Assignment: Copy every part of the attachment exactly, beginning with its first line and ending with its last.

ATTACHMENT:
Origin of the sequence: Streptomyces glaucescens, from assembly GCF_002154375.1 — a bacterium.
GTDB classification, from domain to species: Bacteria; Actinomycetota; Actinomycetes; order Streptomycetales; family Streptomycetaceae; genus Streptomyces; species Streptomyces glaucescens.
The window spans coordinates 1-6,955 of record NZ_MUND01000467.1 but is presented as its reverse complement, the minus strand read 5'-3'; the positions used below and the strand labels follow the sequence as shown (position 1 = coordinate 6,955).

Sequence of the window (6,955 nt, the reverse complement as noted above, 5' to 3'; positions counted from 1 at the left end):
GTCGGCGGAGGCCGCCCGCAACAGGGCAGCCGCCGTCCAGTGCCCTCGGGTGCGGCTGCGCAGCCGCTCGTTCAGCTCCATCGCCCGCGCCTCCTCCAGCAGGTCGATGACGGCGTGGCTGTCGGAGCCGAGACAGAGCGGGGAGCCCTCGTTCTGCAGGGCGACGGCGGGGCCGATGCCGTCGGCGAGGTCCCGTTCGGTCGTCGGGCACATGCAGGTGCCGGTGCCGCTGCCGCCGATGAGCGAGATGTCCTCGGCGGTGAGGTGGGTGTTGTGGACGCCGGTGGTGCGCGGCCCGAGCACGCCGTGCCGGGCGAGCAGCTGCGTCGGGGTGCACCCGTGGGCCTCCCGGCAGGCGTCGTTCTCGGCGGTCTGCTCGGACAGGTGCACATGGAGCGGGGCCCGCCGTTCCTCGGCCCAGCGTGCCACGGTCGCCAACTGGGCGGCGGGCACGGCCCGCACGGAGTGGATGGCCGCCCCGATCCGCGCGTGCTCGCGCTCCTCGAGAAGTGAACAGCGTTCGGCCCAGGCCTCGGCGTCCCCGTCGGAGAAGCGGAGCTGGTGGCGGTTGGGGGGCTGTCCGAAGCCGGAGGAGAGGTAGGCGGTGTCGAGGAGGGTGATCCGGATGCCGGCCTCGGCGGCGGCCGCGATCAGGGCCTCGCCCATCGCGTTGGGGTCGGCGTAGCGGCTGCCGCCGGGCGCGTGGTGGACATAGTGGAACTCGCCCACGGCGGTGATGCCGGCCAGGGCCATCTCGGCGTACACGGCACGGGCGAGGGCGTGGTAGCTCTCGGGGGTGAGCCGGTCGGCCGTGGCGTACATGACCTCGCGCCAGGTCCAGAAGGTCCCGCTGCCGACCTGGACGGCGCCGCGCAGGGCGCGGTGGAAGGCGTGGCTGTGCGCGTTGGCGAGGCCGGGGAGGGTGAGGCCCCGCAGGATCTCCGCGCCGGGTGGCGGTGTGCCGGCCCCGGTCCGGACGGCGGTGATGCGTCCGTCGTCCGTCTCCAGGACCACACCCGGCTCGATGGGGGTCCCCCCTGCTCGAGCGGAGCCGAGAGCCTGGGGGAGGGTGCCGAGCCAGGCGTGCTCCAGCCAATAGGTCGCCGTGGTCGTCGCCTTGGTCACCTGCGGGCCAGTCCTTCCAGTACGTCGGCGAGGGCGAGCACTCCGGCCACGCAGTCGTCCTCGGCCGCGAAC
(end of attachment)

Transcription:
Origin of the sequence: Streptomyces glaucescens, from assembly GCF_002154375.1 — a bacterium.
GTDB classification, from domain to species: Bacteria; Actinomycetota; Actinomycetes; order Streptomycetales; family Streptomycetaceae; genus Streptomyces; species Streptomyces glaucescens.
The window spans coordinates 1-6,955 of record NZ_MUND01000467.1 but is presented as its reverse complement, the minus strand read 5'-3'; the positions used below and the strand labels follow the sequence as shown (position 1 = coordinate 6,955).

Sequence of the window (6,955 nt, the reverse complement as noted above, 5' to 3'; positions counted from 1 at the left end):
GTCGGCGGAGGCCGCCCGCAACAGGGCAGCCGCCGTCCAGTGCCCTCGGGTGCGGCTGCGCAGCCGCTCGTTCAGCTCCATCGCCCGCGCCTCCTCCAGCAGGTCGATGACGGCGTGGCTGTCGGAGCCGAGACAGAGCGGGGAGCCCTCGTTCTGCAGGGCGACGGCGGGGCCGATGCCGTCGGCGAGGTCCCGTTCGGTCGTCGGGCACATGCAGGTGCCGGTGCCGCTGCCGCCGATGAGCGAGATGTCCTCGGCGGTGAGGTGGGTGTTGTGGACGCCGGTGGTGCGCGGCCCGAGCACGCCGTGCCGGGCGAGCAGCTGCGTCGGGGTGCACCCGTGGGCCTCCCGGCAGGCGTCGTTCTCGGCGGTCTGCTCGGACAGGTGCACATGGAGCGGGGCCCGCCGTTCCTCGGCCCAGCGTGCCACGGTCGCCAACTGGGCGGCGGGCACGGCCCGCACGGAGTGGATGGCCGCCCCGATCCGCGCGTGCTCGCGCTCCTCGAGAAGTGAACAGCGTTCGGCCCAGGCCTCGGCGTCCCCGTCGGAGAAGCGGAGCTGGTGGCGGTTGGGGGGCTGTCCGAAGCCGGAGGAGAGGTAGGCGGTGTCGAGGAGGGTGATCCGGATGCCGGCCTCGGCGGCGGCCGCGATCAGGGCCTCGCCCATCGCGTTGGGGTCGGCGTAGCGGCTGCCGCCGGGCGCGTGGTGGACATAGTGGAACTCGCCCACGGCGGTGATGCCGGCCAGGGCCATCTCGGCGTACACGGCACGGGCGAGGGCGTGGTAGCTCTCGGGGGTGAGCCGGTCGGCCGTGGCGTACATGACCTCGCGCCAGGTCCAGAAGGTCCCGCTGCCGACCTGGACGGCGCCGCGCAGGGCGCGGTGGAAGGCGTGGCTGTGCGCGTTGGCGAGGCCGGGGAGGGTGAGGCCCCGCAGGATCTCCGCGCCGGGTGGCGGTGTGCCGGCCCCGGTCCGGACGGCGGTGATGCGTCCGTCGTCCGTCTCCAGGACCACACCCGGCTCGATGGGGGTCCCCCCTGCTCGAGCGGAGCCGAGAGCCTGGGGGAGGGTGCCGAGCCAGGCGTGCTCCAGCCAATAGGTCGCCGTGGTCGTCGCCTTGGTCACCTGCGGGCCAGTCCTTCCAGTACGTCGGCGAGGGCGAGCACTCCGGCCACGCAGTCGTCCTCGGCCGCGAAC